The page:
September 3, 2010

charles peas
Prince Charles, Andy Warhol, 1980 (source)


In the current economic crisis potentially expensive experimental proposals may be overlooked in favor of buildable, cost-effective ones, as tested methodologies are safer bets. But why would a member of a commissioning body resist supporting a project if cost is not a concern?


Prince Charles was recently involved in halting Richard Rogers’ scheme for Chelsea Barracks by directly contacting the Qatari royal family (the owners of the site) to lobby for an alternate Classical proposal by Quinlan Terry. Prince Charles’ architectural taste appears to privilege how well the style of the proposal relates to the style of the surrounding area, ignoring all other factors which determine how the scheme relates strategically to its site such as connectivity, massing, program etc. Here, taste has entered the design debate because the origins of an architectural form do not appear to be complacent within its setting. The style of the proposal does not reflect the style of its surroundings, and the proposal is deemed to be out of place, undermining what the Prince has determined to be good design.


If good taste manifests itself in respecting and maintaining social and formal norms, what is its place in architecture in regards to more experimental design? Is it poor taste, within the context of a recession and global warming, to take design risks?


Fionnuala Heidenreich


Still from Peas, Wolfgang Tillmans, 2003 (source)


For Immanuel Kant, taste is both personal and beyond reasoning. Perhaps this explains Kant’s culinary desires which include peas, turnips, cod, caviar and Göttingen sausages. Through the careful assemblage of ingredients, an individual is able to satisfy their unique palette.


Cooking, much like architecture finds its form through building. Both professions draw upon a plethora of raw materials to assemble their basic elements into entities that evolve and endure in the form of memorable temperatures, textures and tastes.


Given the similarities between architecture and the culinary arts, could taste be the next frontier to be explored by architects? Beyond appealing to a consumer’s visual sensibilities, companies such as Comme des Garçons are branding their Dover Street Market, retail space through the creation of an eponymous scent as a means of cementing their identity, perhaps taste is next in line as a novel purveyor of atmospheric potential.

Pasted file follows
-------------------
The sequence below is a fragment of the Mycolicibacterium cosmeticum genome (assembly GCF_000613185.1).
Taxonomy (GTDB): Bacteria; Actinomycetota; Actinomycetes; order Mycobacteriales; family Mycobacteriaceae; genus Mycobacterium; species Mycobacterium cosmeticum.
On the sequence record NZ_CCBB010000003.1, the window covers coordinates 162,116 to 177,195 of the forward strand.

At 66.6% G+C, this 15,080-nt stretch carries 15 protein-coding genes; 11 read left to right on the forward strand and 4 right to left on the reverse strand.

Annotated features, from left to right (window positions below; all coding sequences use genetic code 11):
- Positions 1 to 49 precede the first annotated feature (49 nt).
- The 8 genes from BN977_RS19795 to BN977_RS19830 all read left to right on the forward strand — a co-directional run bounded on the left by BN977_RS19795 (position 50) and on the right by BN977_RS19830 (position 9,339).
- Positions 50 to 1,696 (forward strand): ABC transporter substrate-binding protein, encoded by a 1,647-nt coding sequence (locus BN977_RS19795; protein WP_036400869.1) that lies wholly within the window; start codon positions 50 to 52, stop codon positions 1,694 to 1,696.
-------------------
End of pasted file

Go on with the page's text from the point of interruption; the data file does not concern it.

Erandi de Silva



Edited by Erandi de Silva


3 Responses to “TASTE”


    Erandi, check out “Lessons from Molecular Gastronomy” by David Ruy in Log 17 (http://www.anycorp.com/log.php?id=35), its a surprisingly lyrical exploration, via MG, of how scientific tools, technology and techniques can be used creatively and intuitively at the service of sensory pleasure and phenomenal delight, rather than using scientific tools and jargon as architects tend to do, as quasi-scientific self justification with no ends other than the rigour of the process itself. I don’t know if its the same for you, but when a building really knocks me out, it does feel as though I am being fed a dish that’s both satisfying my hunger, and setting the palette alight…


    Thanks for mentioning this article. Of particular interest and relevance to the above post is the fourth lesson from Ruy’s article which states that:


    “…taste is not entirely in the mouth [as] seeing is not entirely in the eye…Design has been heavily influenced by the classification of the senses. The dubious but commonly held notion that each of the senses is an independent pathway has lead to a correspondingly dubious strategy for engaging individual senses (usually sight) through representations – this smells like, this sounds like, etc. Experience itself is never as simple, and our sensory apparatus is far more complex than is suggested by the widely assumed categories of the senses. Acknowledging that experience is fundamentally multi-nodal and that the sensory apparatus is a synthetic amalgam of the sense categories, other possibilities that do not rely as much on strategies of representation may open up for the designer.”



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